On a different point of order, Mr. Murton. May I seek your help on a matter on which many hon. Members would like enlightenment? Obviously you have to select amendments for debate, and you have done so this afternoon, but the Committee may wonder what precise purpose there is in debating separately each of the groups of amendments that you have selected, for reasons which I think are important.
We are in a sense operating in a state of considerable uncertainty in the aftermath of the statement made by the Leader of the House earlier. We do not know to what our remarks should be addressed—whether to a Bill with which the Government intend to persist in the form in which it now stands or to a Bill that may be further amended after consultation, or to other Bills that have not yet been drafted and laid before the House. In a sense, in that respect alone, 1671 there is a problem for anybody who wishes to address you this afternoon.
If the Government intend to ensure that amendments discussed now should be disposed of and not returned to, and if the Bill is put off until a later date, is it desirable that the discussions should be foreclosed? Would it not be better to allow a fairly wide-ranging debate on the proposition immediately before the Committee and to bring in some of the subject matter in the amendments to the new clause and the new schedule, and then, at the end of the day, to suspend the debate, so that nothing has been lost? Within the rules of order, the Committee can reserve the right to return to those points and re-table amendments that may not be able to be debated today.
I seriously ask you, Mr. Murton, whether it is not important, for the purposes of debate this afternoon, to have some guidance from you, and also possibly from the Government Front Bench, as to how we are to proceed in the new reigning spirit of flexibility, whether the Bill is to live or to die.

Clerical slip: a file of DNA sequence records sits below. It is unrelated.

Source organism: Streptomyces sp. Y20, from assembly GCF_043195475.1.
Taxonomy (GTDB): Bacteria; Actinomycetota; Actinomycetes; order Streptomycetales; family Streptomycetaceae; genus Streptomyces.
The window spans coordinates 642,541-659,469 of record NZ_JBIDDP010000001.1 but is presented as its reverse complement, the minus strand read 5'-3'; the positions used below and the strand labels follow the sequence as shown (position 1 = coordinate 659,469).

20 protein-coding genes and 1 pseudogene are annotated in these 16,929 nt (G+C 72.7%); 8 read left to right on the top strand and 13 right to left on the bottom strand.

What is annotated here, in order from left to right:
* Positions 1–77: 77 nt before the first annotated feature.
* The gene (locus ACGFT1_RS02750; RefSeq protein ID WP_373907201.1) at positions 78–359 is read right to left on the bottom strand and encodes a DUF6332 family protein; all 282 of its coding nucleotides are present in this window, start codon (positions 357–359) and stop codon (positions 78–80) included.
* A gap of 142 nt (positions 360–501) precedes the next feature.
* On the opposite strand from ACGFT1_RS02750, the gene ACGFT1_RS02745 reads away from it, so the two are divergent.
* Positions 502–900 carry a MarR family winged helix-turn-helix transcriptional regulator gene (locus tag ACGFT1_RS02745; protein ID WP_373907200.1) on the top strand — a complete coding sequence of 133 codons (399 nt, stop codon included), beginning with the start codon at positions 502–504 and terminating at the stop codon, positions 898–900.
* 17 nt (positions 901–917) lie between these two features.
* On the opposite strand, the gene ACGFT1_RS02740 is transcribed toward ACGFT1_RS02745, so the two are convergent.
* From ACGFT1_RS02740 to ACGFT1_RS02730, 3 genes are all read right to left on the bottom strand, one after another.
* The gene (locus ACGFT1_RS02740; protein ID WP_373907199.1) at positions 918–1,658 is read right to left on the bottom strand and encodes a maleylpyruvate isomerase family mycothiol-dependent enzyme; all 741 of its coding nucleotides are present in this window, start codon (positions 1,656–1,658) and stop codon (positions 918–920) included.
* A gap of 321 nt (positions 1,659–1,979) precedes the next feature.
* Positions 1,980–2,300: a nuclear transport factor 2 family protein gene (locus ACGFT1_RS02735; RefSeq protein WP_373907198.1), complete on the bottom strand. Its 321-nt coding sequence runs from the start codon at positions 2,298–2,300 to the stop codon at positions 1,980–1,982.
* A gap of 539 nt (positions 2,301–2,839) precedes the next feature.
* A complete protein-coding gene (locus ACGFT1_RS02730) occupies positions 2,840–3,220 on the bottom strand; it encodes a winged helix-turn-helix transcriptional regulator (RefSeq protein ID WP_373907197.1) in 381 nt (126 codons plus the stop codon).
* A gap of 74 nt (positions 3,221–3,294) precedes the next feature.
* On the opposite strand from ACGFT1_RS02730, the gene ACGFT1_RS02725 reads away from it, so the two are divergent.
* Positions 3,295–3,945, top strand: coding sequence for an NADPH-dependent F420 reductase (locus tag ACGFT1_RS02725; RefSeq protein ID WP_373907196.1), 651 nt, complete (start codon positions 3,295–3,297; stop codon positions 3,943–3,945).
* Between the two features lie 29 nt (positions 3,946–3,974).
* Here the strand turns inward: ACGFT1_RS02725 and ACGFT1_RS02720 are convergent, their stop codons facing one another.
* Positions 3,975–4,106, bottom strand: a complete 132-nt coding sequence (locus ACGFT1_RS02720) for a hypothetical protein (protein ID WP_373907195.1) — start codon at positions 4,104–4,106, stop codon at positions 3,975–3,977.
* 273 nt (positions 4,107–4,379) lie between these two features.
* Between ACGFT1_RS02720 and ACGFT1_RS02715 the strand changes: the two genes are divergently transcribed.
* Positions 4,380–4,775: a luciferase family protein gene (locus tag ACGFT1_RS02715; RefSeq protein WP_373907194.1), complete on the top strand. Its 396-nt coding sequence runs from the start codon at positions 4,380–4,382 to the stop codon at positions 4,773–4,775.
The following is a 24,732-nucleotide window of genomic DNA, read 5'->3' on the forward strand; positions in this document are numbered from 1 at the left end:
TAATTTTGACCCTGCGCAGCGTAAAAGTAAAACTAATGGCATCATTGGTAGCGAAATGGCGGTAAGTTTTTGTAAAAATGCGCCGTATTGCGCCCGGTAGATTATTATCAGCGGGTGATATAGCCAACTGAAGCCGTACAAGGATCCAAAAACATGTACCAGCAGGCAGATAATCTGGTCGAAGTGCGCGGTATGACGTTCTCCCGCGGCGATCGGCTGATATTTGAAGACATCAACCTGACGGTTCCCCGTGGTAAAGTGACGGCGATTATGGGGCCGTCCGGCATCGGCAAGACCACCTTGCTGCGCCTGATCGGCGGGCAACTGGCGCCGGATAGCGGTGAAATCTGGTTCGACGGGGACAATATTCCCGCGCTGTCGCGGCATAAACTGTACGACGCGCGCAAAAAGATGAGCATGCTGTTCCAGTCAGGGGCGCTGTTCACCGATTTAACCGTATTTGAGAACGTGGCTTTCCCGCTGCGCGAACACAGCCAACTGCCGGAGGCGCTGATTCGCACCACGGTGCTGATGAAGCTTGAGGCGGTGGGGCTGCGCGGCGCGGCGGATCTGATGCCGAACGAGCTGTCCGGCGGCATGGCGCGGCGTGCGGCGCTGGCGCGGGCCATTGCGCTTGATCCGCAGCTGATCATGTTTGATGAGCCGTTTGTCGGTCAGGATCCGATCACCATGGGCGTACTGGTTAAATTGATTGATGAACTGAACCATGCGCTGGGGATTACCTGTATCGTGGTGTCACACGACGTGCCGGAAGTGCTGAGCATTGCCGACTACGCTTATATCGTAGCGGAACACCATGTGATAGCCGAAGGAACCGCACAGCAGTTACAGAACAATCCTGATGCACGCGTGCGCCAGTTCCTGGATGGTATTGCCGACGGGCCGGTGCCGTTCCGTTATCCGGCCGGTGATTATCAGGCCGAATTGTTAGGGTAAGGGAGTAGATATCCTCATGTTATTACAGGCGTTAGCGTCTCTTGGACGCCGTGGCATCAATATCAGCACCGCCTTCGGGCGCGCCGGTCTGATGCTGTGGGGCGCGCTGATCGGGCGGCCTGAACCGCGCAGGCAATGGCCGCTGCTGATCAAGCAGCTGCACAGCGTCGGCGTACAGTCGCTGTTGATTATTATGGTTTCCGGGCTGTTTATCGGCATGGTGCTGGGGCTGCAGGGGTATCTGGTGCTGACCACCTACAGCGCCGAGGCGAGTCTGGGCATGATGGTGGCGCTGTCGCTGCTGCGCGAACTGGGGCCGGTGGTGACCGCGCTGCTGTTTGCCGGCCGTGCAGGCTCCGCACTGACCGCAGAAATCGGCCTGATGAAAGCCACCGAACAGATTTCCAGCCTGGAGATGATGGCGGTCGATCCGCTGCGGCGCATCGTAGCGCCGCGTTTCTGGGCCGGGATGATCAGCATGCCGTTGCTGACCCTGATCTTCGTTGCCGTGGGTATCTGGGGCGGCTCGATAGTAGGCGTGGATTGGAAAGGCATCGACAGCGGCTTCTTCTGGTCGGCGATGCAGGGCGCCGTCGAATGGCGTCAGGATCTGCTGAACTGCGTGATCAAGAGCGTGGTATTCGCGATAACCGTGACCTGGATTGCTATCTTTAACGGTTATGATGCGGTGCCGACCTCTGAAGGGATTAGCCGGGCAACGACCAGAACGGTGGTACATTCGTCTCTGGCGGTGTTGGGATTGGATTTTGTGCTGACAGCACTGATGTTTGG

§ The Chairman
From the point of view of the Chair, the House has laid on the Committee the duty to consider the Bill but has declined to take any step that might speed the consideration of it. In those circumstances, I am sure that the best course is to make what progress we can.
§ Mr. Onslow
Further to that point of order, Mr. Murton. I am not seeking to delay matters, and it has already been said by the right hon. Gentleman the Leader of the House that there has been no filibustering. I am trying to promote the cause of orderly and constructive debate. If amendments on, for example, extending the franchise in a referendum to expatriate Scots and Welsh and to, let us say, Service voters—which are in your selection list for this afternoon and may be reached today—are disposed of in advance of the conference to which the Leader of the House has asked us all to look forward, that will be an unsatisfactory parliamentary state of affairs.
§ The Chairman
I regret to inform the hon. Gentleman that the Chair has no power to do what he says he desires the 1672 Chair to do. I recommend that we now move on to deal with Amendment (x).
§ Mr. Onslow
Further to that point of order, Mr. Murton. May I invite some spokesman, if there be such on the Government Front Bench, to contribute to our discussions? It will help us to know how far progress, if it can be called that, is desired by the Government to be carried this afternoon. If the Government intend that we should air many matters that may go into the melting pot of the conference, the Committee will be happy to take on that task, but if we are to go through a farcical rigmarole of debating amendments without knowing whether they will be incorporated in legislation, why should we be expected to bother?